Observation 133451: Chroogomphus fulmineus (R. Heim) Courtec.

When: 2011-12-04

Collection location: Braga, Portugal [Click for map]

Who: Elsa (pinknailsgirl)

No specimen available


Neuroterus quercusbaccarum galls on the oak leaf

Proposed Names

60% (3)
Recognized by sight
65% (2)
Eye3 Eyes3
Recognized by sight: brighter orange than rutilus

Please login to propose your own names and vote on existing names.

Eye3 = Observer’s choice
Eyes3 = Current consensus


Add Comment
I’m so stupid
By: Elsa (pinknailsgirl)
2013-05-12 13:53:07 PDT (-0700)

that I’m always looking for google images, and I didn’t look for C. fulmineus yet. This is certainly C. fulmineus.

The picture
By: Irene Andersson (irenea)
2013-05-12 13:28:04 PDT (-0700)
is no III in Pl.1 in the journal

almost at the bottom of the margin to the left.

You could be right if they had a drying specimen as a model when it was painted (no colour photo back in 1934). I think the flesh tends to be paler then too.

I didn’t see
By: Elsa (pinknailsgirl)
2013-05-12 13:14:20 PDT (-0700)

the picture you are referring, where is it? If so I agree 100%, but maybe they just have waited too long to take a shot. They change the colour after picking, and become more red vinaceous.

By: Irene Andersson (irenea)
2013-05-12 13:09:33 PDT (-0700)

it was the picture that disturbed me, a dark vinaceous red species with pale flesh. Weird.
If I had to make a representative picture, with just one colour form, I would have chosen to make it bright orange if that is how it differs from others..

I found this
By: Elsa (pinknailsgirl)
2013-05-12 11:39:25 PDT (-0700)

description different from the first. Why do you say it doesn’t look right for my species? Thank you BTW, it’s the first time I find a description of C. fulmineus, with the “smaller” point, I had read about the colours only, didn’t find a GOOD description.

You will need
By: Irene Andersson (irenea)
2013-05-12 09:42:00 PDT (-0700)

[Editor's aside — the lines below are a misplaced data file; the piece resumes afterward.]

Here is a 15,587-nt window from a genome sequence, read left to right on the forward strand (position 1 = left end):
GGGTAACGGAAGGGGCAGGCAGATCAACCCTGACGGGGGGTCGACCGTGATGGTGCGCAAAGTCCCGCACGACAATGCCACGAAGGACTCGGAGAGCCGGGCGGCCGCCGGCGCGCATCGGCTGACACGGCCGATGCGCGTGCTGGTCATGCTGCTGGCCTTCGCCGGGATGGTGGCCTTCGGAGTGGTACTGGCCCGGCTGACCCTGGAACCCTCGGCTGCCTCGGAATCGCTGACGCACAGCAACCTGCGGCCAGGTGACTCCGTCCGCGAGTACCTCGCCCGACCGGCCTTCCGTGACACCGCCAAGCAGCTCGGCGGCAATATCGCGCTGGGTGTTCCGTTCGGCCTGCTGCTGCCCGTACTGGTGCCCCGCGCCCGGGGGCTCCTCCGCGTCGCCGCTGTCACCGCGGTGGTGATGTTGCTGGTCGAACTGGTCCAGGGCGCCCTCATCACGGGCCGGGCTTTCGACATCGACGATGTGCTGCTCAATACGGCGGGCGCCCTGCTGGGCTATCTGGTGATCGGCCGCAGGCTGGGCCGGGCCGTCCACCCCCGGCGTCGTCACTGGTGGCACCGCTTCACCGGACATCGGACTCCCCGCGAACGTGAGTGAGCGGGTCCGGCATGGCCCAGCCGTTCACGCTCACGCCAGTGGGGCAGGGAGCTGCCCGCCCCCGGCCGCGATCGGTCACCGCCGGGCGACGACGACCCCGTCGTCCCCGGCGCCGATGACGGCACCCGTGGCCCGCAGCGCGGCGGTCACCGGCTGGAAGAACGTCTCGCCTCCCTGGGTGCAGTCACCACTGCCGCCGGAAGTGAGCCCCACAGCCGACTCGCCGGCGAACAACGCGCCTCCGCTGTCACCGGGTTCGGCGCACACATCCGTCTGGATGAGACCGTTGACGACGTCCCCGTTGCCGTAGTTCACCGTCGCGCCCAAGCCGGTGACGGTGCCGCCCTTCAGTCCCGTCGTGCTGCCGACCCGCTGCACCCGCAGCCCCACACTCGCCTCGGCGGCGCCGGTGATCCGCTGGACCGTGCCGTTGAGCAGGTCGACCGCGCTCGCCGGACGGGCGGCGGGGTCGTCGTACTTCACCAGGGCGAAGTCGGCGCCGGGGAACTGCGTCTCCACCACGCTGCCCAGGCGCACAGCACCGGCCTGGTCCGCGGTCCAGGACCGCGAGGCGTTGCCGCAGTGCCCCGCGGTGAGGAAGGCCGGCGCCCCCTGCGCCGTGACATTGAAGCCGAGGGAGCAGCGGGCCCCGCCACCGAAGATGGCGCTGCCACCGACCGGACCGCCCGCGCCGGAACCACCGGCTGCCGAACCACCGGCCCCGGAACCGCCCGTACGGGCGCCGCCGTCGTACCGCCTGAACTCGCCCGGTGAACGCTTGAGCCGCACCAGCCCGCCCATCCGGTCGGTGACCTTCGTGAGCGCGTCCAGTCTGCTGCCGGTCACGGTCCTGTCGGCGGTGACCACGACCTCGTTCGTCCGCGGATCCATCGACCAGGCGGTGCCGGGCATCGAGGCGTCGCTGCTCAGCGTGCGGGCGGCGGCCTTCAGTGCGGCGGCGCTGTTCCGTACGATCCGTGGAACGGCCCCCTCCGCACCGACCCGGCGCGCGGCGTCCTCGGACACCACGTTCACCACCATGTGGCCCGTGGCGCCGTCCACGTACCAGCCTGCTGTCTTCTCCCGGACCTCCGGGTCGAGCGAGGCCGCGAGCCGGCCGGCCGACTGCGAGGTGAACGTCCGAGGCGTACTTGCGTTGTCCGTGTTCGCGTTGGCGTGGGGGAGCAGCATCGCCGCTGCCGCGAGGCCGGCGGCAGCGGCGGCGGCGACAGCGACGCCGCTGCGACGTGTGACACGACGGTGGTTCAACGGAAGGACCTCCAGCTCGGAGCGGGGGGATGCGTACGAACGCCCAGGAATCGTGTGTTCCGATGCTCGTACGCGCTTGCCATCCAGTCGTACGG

microscopy to start with! I don’t beleive it’s the chinese confusus you have there, but still something different from rutilus.
I think it could be what has been called fulmineus in your area, but there’s also a possibility that fulmineus and britannicus are synonyms, that’s why I suggested both names.

I was mistaken about which name was the oldest, and it wasn’t Courtequisse who described fulmineus first. I’m not sure that he interpreted it right either.
I found the original description here (Heim 1934):
It starts at page 68, and it has a picture in Pl.I at the end of the book. Not much details, but somehow it doesn’t look right for your species..

I read
By: Elsa (pinknailsgirl)
2013-05-12 07:29:45 PDT (-0700)

the description of Chroogomphus confusus from China, the description is identical to this one, what do you think about?

About C. brittanicus, the pileus is larger on these, up to ±4cm. I don’t know, but the C. confusus seems to match better than this.

Sorry Irene
By: Elsa (pinknailsgirl)
2013-05-12 07:22:25 PDT (-0700)

I hadn’t read your first comment. But this really could be a different specie of Chroogomphus, because they are always much smaller than C. rutilus, always have that bright orange tones and the cap is always convex, except on this one.

About C. fulmineus, it’s said that they coexist here between C. rutilus, and that is not easy to differentiate them.

Irene what features have
By: Elsa (pinknailsgirl)
2013-05-12 06:55:55 PDT (-0700)

the Chroogomphus britannicus?

Oh no…
By: Elsa (pinknailsgirl)
2013-05-12 06:50:27 PDT (-0700)

There are only two possibilities: or I’m confusing the photos, because I find lactarius in that same place all years, and the true Lactarius photo is one of my lost ones, or if I ate it, I saw the milk exuding, because I always test it, and I would note a different flavour (from carrots flavour) when eating. I had these photos in a folder named Lactarius Deliciosus, so the confusion, if so, was made some time ago… and now I didn’t thought or look again to them. In fact looking for the gills colour and being decurrent, resembles Chroogomphus, and we have that orange C. here, but I’m used to see them orange just when very young (or not, maybe just smaller), I have seen lots of them, but the caps are always convex. Another strange thing is that the numeration of the photos is 1st the lay down specimen photo and then the cap photo, which reinforces the “confusion theory”, maybe I have placed it again there (and so didn’t eat it).

Chroogomphus for sure
By: Irene Andersson (irenea)
2013-05-12 04:37:04 PDT (-0700)

but no need to worry, they are all edible too :-)

By: Elsa (pinknailsgirl)
2013-05-12 03:41:20 PDT (-0700)

This is Lactarius for certain… you don’t need to vote :) I ate it.

I’m confused
By: Irene Andersson (irenea)
2013-05-12 01:58:54 PDT (-0700)

This paper doesn’t mention fulmineus..:

Instead, they have noted that a separate clade originally labeled rutilus, might be britannicus.
C. britannicus is described as a very small species. The original description starts here:

The concept of fulmineus might be the same as britannicus, but could just as well be only an extreme colour form of rutilus (Courtequisse and other french mycologists have always been good at separating species on subtle and variable characters).

Created: 2013-05-11 16:06:15 PDT (-0700)
Last modified: 2013-05-12 13:53:18 PDT (-0700)
Viewed: 120 times, last viewed: 2017-10-25 05:50:58 PDT (-0700)
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